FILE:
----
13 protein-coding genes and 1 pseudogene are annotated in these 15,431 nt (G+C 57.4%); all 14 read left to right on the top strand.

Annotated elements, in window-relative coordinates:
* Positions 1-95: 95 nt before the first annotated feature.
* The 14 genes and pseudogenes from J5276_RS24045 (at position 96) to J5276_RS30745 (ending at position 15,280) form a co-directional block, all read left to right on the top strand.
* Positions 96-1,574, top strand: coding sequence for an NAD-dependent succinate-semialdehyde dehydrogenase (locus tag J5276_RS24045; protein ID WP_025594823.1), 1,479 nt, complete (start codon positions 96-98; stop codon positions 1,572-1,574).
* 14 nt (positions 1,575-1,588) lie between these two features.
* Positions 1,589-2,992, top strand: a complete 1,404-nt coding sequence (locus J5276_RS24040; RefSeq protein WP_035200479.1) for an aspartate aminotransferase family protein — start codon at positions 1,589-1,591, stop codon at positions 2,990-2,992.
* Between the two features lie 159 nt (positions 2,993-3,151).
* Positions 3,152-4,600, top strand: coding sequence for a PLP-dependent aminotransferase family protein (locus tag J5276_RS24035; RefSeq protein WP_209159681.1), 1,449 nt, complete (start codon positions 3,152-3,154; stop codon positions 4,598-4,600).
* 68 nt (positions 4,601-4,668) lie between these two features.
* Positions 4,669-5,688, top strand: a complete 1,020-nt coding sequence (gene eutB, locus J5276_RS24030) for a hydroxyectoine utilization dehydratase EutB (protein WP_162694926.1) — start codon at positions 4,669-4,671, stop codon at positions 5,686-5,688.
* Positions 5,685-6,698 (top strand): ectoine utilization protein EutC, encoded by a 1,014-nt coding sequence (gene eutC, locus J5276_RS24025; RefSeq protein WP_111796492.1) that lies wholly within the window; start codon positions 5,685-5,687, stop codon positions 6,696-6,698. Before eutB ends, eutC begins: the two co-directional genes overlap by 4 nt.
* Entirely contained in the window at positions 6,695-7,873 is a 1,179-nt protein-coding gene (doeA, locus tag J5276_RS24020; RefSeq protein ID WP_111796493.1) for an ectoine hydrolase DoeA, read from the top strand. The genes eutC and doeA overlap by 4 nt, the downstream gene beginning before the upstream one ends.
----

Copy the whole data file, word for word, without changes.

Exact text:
13 protein-coding genes and 1 pseudogene are annotated in these 15,431 nt (G+C 57.4%); all 14 read left to right on the top strand.

Annotated elements, in window-relative coordinates:
* Positions 1-95: 95 nt before the first annotated feature.
* The 14 genes and pseudogenes from J5276_RS24045 (at position 96) to J5276_RS30745 (ending at position 15,280) form a co-directional block, all read left to right on the top strand.
* Positions 96-1,574, top strand: coding sequence for an NAD-dependent succinate-semialdehyde dehydrogenase (locus tag J5276_RS24045; protein ID WP_025594823.1), 1,479 nt, complete (start codon positions 96-98; stop codon positions 1,572-1,574).
* 14 nt (positions 1,575-1,588) lie between these two features.
* Positions 1,589-2,992, top strand: a complete 1,404-nt coding sequence (locus J5276_RS24040; RefSeq protein WP_035200479.1) for an aspartate aminotransferase family protein — start codon at positions 1,589-1,591, stop codon at positions 2,990-2,992.
* Between the two features lie 159 nt (positions 2,993-3,151).
* Positions 3,152-4,600, top strand: coding sequence for a PLP-dependent aminotransferase family protein (locus tag J5276_RS24035; RefSeq protein WP_209159681.1), 1,449 nt, complete (start codon positions 3,152-3,154; stop codon positions 4,598-4,600).
* 68 nt (positions 4,601-4,668) lie between these two features.
* Positions 4,669-5,688, top strand: a complete 1,020-nt coding sequence (gene eutB, locus J5276_RS24030) for a hydroxyectoine utilization dehydratase EutB (protein WP_162694926.1) — start codon at positions 4,669-4,671, stop codon at positions 5,686-5,688.
* Positions 5,685-6,698 (top strand): ectoine utilization protein EutC, encoded by a 1,014-nt coding sequence (gene eutC, locus J5276_RS24025; RefSeq protein WP_111796492.1) that lies wholly within the window; start codon positions 5,685-5,687, stop codon positions 6,696-6,698. Before eutB ends, eutC begins: the two co-directional genes overlap by 4 nt.
* Entirely contained in the window at positions 6,695-7,873 is a 1,179-nt protein-coding gene (doeA, locus tag J5276_RS24020; RefSeq protein ID WP_111796493.1) for an ectoine hydrolase DoeA, read from the top strand. The genes eutC and doeA overlap by 4 nt, the downstream gene beginning before the upstream one ends.